More importantly though, listening closely and asking questions helps us all feel seen, which is the second realization I’ve had while here: (2) Very few of us truly ever feel seen as whole beings. Instead, we share versions of ourselves, curated based on our “audiences” – one self for family, another bunch of selves for friends, a completely different self with colleagues, etc. Our partner(s) may know the most about us, but after a while, we become a curated self for them as well, weeding out pieces of our history and habits that don’t jive in the relationship. We forget how multi-faceted we really are. By listening closely to everyone I’ve met, I have felt seen and felt as if I’ve granted that experience to others. Not everyone has shared every aspect of their lives with me, but I’ve seen different facets of people that their closest friends and family may not know exist. Perhaps I’m incorrectly assuming I’m getting such an intimate glimpse of people this way, but right or not, I know when I walk away from an interaction where I’ve focused on listening closely, both myself and my conversation partner seem to feel pretty good.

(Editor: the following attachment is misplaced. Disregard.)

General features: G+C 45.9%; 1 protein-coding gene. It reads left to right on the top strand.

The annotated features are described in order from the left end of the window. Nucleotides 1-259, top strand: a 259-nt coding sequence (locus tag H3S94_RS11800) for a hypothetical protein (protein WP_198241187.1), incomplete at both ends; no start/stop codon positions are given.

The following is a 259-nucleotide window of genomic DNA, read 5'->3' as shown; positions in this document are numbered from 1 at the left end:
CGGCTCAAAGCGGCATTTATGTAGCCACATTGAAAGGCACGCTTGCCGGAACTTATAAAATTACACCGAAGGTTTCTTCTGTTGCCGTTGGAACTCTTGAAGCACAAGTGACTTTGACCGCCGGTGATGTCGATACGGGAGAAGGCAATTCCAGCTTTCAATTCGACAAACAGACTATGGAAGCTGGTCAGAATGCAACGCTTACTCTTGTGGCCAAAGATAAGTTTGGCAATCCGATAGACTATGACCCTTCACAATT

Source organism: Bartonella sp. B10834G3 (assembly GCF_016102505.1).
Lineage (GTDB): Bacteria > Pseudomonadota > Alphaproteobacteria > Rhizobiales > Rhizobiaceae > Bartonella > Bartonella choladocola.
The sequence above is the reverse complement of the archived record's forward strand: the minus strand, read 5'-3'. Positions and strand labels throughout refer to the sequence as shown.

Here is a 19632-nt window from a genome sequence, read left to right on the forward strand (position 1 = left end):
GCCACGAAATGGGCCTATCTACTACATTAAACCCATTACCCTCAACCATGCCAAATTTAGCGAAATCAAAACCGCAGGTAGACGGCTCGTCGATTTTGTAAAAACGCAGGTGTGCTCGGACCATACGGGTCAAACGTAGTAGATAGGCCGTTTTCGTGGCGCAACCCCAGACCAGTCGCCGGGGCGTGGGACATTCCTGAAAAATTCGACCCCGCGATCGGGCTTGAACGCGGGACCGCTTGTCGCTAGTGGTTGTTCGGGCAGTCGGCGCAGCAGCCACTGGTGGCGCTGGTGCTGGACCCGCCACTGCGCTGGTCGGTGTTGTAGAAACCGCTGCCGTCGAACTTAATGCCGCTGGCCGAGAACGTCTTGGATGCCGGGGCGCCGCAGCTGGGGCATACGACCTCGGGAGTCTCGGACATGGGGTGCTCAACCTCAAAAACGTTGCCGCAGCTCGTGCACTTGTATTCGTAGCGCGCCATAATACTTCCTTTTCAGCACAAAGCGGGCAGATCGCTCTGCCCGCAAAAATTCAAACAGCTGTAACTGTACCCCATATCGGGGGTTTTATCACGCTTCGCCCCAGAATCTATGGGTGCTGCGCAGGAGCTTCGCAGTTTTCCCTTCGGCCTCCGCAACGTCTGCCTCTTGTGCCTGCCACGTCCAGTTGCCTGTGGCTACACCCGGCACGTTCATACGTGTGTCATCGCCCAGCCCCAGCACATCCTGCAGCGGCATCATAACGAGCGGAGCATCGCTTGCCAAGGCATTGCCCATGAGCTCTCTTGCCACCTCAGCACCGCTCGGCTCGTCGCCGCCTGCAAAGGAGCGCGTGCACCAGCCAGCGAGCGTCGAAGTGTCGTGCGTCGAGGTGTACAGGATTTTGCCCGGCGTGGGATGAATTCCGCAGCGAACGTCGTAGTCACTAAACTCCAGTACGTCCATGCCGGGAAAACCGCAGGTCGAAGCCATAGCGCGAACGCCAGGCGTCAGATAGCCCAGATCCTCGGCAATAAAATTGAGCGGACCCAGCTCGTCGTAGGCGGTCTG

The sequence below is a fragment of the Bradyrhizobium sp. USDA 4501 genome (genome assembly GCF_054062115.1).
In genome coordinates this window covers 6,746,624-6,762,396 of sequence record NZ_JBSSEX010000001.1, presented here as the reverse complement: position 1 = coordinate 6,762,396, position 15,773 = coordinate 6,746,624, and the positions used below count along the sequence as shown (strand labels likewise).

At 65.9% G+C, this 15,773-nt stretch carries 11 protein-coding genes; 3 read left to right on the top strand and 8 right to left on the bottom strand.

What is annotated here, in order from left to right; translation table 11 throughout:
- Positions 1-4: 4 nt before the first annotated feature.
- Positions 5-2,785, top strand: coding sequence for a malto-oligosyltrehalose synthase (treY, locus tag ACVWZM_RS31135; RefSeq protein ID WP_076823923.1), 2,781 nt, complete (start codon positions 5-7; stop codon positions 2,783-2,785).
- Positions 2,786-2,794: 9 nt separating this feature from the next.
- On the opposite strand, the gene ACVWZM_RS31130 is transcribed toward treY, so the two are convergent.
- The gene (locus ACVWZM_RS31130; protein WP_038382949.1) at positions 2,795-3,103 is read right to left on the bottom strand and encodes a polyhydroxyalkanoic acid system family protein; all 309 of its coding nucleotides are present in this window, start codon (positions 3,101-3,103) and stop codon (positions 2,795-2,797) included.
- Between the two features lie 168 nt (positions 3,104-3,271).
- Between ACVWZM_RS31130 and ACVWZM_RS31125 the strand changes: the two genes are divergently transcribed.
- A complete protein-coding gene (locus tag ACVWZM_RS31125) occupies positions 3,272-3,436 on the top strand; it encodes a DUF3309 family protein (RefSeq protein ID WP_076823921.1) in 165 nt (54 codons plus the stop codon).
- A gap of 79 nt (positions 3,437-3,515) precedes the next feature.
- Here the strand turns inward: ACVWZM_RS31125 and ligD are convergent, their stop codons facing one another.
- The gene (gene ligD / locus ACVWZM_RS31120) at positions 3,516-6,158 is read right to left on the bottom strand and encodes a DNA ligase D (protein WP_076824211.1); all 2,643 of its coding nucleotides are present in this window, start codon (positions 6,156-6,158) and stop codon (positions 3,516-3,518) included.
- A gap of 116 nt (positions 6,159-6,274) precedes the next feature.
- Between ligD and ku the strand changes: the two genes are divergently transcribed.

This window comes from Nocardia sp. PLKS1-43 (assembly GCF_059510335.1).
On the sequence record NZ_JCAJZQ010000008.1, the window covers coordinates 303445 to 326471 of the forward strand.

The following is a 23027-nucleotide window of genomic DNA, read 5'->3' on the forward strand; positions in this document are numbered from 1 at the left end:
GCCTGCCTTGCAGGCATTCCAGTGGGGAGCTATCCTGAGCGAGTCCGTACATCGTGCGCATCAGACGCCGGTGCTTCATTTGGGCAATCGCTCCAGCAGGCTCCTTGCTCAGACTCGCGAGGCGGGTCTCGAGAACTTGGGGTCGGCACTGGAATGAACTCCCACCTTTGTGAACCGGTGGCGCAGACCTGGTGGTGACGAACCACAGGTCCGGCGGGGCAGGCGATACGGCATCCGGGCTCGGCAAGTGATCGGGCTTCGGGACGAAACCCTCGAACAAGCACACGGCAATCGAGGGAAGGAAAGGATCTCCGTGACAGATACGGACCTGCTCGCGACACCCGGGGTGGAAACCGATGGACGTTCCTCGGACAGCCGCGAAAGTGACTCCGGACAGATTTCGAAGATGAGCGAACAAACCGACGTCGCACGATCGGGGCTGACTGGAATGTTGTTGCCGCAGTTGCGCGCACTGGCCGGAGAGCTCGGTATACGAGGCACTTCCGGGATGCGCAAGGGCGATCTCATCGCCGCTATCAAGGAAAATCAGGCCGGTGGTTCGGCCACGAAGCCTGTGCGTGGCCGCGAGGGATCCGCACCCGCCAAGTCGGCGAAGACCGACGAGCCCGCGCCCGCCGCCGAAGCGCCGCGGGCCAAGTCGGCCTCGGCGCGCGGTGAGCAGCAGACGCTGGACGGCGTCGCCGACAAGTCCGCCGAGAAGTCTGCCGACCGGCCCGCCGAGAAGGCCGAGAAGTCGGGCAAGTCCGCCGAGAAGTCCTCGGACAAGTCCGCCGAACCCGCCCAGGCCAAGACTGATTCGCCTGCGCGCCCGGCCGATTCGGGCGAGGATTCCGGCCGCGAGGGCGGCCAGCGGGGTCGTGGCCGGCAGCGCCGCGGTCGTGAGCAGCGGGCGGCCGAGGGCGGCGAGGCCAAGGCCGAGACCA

Which leads me to the last part of this lesson: Be true. Folks here in Lockeport do not mince words. They are some of the most authentic human beings I have ever met in my life. There are no mind games, there’s no dancing around the bush to make a point. They don’t stay silent when their opinion is different from others’ and there’s little-to-no passive aggressive communication. Folks here just say things like they see them and assume others are going to do the same. This doesn’t mean people express all their grievances or gripes on the spot, nor does it mean they don’t vent to each other or gossip at times. It just means that what they say out loud is their truth, and they respect others who engage with the same.

To be honest, this lesson of “being true” has been tough for me to absorb. I am the type of person who avoids conflict like the plague. I refrain from speaking my mind at times (or often) because I fear harming others’ feelings, or being criticized or chastised for my opinions. I assume that people obfuscate their true meanings when they ask a question or state an opinion due to rules of polite social interaction, fear at revealing too much, or sometimes even malice, so I find myself constantly analyzing people’s words to try and find the “true meaning” behind them. It’s been a process for me to try and release these behaviours (which say a lot about me, but also the social environments I’ve been in over the years!). What’s great though is that several circumstances while here in Lockeport have helped me practice.